The doctor

The Chaplain was called to ICU. A five month old baby had died.

When the Chaplain arrived the doctor was waiting for him. This was unusual. Normally, in their busy rounds the doctor has moved on. It’s more often than not that the Chaplain has to ask one of the nurses who is looking after another patient which bed to go to.

But this time the doctor was standing outside an isolation room and when he saw the Chaplain he just said, “They’re in there.” As the Chaplain thanked the doctor he said intuitively, “Are you OK?” The doctor simply replied, “Pray for me too.”

The Chaplain entered the room to the heart wrenching scene. After a couple of hours seeking to bring the comfort and encouragement of Jesus to a family in deep grief, feeling very drained, the Chaplain’s thoughts turned to the doctor who had asked for prayer. The doctor wasn’t around when he came out of the room so as he walked away, reflecting on the past two hours, he also prayed for the doctor.

After some days the Chaplain was able to arrange a time with the doctor to sit and talk. The doctor poured his heart out. To the Chaplain’s surprise the doctor told him he was a Christian. They had seen each other over

the past few years around the hospital but other than polite greetings had never had a conversation. It turned out the doctor was a keen Christian who had been actively involved in Christian groups at university. He believed God wanted him to be a paediatric doctor but had never really thought much about the difference between a doctor with faith in Jesus and a doctor who had no faith. He hadn’t worked out what it meant to be a Christian doctor. He certainly prayed for his patients and their families but was this all there was to being a Christian doctor?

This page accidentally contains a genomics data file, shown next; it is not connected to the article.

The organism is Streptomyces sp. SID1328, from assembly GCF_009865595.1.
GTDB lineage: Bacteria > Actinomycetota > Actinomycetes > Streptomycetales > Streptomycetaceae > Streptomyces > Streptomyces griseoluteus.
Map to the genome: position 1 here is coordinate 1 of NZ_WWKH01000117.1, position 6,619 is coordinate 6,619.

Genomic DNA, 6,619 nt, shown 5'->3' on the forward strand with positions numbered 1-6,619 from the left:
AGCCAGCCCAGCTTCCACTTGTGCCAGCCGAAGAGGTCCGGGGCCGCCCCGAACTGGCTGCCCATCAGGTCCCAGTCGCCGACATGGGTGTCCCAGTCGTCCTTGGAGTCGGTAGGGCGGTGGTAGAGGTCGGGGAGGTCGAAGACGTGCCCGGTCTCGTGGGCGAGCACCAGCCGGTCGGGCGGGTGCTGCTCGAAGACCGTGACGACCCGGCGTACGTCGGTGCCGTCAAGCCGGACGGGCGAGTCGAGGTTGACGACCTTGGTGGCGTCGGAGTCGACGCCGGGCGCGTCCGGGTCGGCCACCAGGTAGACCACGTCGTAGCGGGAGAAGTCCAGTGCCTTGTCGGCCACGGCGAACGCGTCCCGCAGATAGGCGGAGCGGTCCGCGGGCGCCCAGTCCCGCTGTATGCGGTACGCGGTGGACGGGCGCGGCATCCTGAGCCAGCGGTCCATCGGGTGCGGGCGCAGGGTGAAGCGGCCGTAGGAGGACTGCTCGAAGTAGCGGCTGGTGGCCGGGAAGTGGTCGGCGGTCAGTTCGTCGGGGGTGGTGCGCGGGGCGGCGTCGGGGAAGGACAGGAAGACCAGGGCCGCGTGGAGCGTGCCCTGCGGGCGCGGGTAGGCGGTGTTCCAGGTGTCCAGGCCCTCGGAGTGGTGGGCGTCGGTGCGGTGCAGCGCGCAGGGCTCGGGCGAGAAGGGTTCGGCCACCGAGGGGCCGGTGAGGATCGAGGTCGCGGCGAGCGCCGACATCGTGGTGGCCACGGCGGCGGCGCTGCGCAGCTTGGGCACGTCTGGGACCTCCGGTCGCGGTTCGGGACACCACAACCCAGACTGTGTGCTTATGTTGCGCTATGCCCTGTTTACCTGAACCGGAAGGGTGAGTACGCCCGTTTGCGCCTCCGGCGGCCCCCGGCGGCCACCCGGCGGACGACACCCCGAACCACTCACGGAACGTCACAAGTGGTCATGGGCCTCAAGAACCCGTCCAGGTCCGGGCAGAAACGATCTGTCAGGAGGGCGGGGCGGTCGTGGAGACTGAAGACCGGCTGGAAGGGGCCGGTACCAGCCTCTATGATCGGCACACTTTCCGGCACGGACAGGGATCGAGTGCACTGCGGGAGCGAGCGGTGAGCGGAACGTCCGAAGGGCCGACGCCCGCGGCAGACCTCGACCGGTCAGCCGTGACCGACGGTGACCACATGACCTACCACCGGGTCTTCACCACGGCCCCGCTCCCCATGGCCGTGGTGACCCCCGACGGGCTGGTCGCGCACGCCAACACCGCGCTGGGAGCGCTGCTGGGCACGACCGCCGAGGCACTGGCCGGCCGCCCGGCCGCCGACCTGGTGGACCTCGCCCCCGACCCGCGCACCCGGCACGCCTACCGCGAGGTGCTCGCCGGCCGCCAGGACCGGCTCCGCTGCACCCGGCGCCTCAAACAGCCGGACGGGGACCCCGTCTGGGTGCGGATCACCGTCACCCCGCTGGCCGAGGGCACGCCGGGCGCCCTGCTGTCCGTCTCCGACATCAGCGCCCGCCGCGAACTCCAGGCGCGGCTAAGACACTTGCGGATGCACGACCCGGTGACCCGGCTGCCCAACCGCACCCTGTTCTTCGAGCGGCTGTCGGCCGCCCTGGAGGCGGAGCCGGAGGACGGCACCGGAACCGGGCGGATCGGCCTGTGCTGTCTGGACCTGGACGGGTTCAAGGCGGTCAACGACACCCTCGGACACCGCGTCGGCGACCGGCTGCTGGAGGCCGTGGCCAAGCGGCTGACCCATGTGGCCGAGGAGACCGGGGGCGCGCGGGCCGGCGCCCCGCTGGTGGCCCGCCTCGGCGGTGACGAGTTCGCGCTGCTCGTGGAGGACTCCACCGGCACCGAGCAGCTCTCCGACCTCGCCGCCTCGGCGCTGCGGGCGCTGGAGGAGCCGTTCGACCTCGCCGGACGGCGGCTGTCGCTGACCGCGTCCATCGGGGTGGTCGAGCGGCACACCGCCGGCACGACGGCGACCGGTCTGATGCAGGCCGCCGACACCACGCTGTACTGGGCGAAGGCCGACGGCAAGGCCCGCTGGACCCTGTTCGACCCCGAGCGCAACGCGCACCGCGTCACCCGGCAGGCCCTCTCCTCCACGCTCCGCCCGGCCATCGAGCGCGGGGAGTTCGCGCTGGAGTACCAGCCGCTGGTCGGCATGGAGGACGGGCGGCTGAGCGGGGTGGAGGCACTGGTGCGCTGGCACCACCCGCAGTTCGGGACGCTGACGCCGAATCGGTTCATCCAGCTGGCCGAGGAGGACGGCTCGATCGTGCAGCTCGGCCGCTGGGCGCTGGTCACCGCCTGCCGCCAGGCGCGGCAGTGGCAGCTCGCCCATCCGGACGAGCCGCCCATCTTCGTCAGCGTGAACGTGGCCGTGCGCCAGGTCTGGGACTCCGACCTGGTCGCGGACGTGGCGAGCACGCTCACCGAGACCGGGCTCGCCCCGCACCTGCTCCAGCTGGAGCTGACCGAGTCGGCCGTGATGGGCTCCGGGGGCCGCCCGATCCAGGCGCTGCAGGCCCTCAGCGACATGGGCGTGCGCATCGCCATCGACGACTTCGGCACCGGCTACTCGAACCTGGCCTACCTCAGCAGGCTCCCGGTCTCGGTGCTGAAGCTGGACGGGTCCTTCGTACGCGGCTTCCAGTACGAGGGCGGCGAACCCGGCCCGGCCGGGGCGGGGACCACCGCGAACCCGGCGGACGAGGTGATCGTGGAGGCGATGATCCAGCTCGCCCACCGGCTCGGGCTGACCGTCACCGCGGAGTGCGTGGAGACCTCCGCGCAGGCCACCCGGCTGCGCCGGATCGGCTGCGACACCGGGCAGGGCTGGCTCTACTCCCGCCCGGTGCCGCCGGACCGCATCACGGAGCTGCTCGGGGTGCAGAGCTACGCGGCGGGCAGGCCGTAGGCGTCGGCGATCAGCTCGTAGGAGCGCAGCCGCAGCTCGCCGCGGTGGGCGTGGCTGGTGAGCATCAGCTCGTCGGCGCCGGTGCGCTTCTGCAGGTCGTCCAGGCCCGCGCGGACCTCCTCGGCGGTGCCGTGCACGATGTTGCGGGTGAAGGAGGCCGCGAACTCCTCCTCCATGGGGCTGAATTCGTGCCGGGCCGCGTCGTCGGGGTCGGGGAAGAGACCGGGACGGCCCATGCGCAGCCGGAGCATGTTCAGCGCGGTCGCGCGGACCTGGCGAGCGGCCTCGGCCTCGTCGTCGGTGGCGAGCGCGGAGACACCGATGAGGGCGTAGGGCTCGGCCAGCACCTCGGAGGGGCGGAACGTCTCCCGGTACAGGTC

Sometimes the doctor thought it would be easier being a non-Christian. He felt like Satan was taunting him each time a child died. He often felt guilty that he may not have done enough to save a life. This led him to feel helpless and a lack of hope. But he kept calling out to God.

The Chaplain’s thoughts turned to Psalm 109. In this Psalm David calls to the God whom he praises because many lying tongues are speaking against him. Verses 6-19 recount what lies are being said. The doctor was astounded that these words sounded exactly like the lies Satan was throwing at him and the next verses described how he was feeling. Suddenly he felt like God was speaking directly to his own situation. Suddenly he felt not so much alone. Then the last words of the Psalm, vv. 26 – 31, had so much meaning. God was for him. God was on his side. While the Accuser may curse, God will bless.

With a renewed sense that God was for him the doctor felt he could better cope with the many losses he saw at work. He also began to see with this transformed hope in God he had something to offer his colleagues.

They mostly handled their stress with alcohol. The doctor began to share with them a better hope. It was the Scriptures that spoke so clearly to him. He began to see how relevant so much of God’s wisdom was for him.

He began to reflect more on what the Scriptures are saying to each experience he has every day in his work.

He began to see how he could be a Christian doctor.